“We have to remember the key principle, which is the outcome … [of] affordable good quality water for our ratepayers and good quality infrastructure.

“I know there’s a lot of doubt over whether that will be achievable, but that’s the vision. That’s what we want for our ratepayers.”

South Wairarapa District Council partnerships and operations manager Stefan Corbett said a “conservative” estimate of the cost of the transition to the council was “in the vicinity of $500,000+ per annum”.

“It is early days yet, and our current workload already exceeds 20 hours per week across two roles that are required to attend meetings and provide information,” Corbett said.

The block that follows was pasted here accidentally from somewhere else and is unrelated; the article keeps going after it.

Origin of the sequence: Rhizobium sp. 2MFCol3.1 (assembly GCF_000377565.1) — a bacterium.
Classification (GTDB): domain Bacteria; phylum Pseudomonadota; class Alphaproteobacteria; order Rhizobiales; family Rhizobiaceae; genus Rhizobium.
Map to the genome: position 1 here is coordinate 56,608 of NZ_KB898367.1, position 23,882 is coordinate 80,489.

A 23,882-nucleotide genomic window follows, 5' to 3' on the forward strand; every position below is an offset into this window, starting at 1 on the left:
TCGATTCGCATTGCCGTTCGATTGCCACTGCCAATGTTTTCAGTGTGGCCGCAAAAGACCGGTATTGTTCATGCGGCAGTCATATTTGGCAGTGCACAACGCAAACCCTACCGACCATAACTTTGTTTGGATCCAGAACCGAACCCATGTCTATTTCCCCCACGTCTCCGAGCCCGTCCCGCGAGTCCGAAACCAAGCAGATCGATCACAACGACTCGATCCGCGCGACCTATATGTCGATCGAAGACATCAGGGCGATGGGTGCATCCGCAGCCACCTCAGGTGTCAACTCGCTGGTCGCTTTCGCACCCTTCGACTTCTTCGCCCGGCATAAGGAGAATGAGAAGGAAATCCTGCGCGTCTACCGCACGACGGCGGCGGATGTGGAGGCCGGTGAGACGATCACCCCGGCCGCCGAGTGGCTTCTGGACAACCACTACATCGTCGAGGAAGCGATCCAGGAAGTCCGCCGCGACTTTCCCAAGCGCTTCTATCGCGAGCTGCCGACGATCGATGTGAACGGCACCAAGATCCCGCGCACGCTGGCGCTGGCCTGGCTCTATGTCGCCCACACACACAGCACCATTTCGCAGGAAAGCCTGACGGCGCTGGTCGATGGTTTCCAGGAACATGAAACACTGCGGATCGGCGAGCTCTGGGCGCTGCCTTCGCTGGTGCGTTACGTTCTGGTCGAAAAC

“This is expected to increase exponentially as transition planning commences in earnest.

“Transition planning requires expertise across the full range of management and administrative support across most of council’s functions from finance to asset management to communications and engagement.

“We will also need to employ consultants, as required, to complete work related to the legal, asset transfer, and valuation issues we face.”

At a council meeting, South Wairarapa Mayor Alex Beijen said resourcing would be a big challenge even with government funding.

“The workstream is shocking. It’s almost two full-time staff just to answer the questions required from the Three Waters entities.”

Masterton District Council [MDC] chief executive David Hopman said it was unclear how much the transition would cost the council.